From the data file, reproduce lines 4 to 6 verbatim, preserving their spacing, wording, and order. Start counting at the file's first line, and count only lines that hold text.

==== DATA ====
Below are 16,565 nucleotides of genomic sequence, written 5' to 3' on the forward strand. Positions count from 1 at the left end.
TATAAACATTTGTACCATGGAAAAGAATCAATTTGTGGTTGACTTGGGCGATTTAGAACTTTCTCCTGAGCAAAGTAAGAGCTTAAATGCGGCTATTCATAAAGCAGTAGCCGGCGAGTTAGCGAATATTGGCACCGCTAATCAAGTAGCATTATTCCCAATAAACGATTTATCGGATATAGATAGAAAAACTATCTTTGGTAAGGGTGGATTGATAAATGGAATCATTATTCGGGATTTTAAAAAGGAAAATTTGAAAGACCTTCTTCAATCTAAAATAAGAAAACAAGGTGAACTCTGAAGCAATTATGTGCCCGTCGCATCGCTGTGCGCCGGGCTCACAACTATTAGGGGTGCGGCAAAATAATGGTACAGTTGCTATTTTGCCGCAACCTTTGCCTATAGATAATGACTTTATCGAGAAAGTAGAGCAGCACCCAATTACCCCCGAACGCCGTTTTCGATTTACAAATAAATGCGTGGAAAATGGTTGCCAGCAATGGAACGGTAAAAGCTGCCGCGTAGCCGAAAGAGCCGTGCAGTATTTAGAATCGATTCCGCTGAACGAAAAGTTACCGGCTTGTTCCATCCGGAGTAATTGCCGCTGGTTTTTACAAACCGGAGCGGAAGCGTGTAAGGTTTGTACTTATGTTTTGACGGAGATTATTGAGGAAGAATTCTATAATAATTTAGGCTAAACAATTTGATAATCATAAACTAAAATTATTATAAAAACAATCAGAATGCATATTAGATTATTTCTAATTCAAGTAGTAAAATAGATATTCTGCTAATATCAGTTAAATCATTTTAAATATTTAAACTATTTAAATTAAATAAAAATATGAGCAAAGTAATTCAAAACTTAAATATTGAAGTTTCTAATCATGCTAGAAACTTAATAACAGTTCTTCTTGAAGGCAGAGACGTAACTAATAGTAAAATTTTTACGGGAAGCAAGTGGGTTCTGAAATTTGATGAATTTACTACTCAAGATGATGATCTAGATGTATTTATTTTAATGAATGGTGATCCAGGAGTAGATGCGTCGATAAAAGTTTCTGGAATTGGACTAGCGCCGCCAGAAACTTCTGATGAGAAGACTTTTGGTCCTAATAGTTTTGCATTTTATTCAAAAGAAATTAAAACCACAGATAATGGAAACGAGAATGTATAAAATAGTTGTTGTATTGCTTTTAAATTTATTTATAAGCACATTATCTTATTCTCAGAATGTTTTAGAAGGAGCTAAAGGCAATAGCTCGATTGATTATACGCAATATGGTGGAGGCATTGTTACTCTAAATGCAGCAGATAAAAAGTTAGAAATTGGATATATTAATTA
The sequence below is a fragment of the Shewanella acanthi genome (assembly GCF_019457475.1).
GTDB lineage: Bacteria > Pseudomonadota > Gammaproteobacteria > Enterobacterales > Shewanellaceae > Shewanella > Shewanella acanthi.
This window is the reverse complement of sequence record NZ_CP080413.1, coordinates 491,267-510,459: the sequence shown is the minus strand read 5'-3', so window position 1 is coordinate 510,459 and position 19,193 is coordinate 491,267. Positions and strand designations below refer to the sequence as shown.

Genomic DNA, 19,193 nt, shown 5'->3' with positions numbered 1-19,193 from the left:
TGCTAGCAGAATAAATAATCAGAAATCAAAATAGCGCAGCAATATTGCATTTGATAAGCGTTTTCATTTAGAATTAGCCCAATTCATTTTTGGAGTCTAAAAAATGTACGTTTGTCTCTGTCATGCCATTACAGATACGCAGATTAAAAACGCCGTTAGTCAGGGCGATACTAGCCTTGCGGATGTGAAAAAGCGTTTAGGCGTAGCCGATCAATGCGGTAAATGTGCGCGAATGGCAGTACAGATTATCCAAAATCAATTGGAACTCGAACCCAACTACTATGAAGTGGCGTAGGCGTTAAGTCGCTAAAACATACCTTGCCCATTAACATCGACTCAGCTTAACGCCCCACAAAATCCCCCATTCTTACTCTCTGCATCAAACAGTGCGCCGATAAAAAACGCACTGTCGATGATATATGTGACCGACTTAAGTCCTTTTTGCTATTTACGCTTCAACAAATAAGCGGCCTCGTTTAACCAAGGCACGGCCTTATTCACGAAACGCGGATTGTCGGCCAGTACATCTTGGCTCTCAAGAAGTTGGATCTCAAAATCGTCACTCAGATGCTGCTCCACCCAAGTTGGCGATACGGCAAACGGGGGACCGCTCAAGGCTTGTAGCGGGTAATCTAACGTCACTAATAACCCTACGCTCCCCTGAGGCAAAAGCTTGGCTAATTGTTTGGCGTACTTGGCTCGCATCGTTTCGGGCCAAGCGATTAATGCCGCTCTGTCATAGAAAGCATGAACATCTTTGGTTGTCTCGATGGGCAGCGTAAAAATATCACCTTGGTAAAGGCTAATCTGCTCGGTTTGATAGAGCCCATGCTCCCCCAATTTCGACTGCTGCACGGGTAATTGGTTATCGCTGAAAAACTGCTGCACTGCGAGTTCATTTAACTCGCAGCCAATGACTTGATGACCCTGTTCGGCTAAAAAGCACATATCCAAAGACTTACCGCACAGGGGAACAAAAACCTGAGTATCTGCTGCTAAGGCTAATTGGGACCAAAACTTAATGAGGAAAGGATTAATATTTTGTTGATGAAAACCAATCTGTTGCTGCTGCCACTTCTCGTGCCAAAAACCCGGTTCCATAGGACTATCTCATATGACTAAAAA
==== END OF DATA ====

GTDB lineage: Bacteria > Pseudomonadota > Gammaproteobacteria > Enterobacterales > Shewanellaceae > Shewanella > Shewanella acanthi.
This window is the reverse complement of sequence record NZ_CP080413.1, coordinates 491,267-510,459: the sequence shown is the minus strand read 5'-3', so window position 1 is coordinate 510,459 and position 19,193 is coordinate 491,267. Positions and strand designations below refer to the sequence as shown.

Genomic DNA, 19,193 nt, shown 5'->3' with positions numbered 1-19,193 from the left: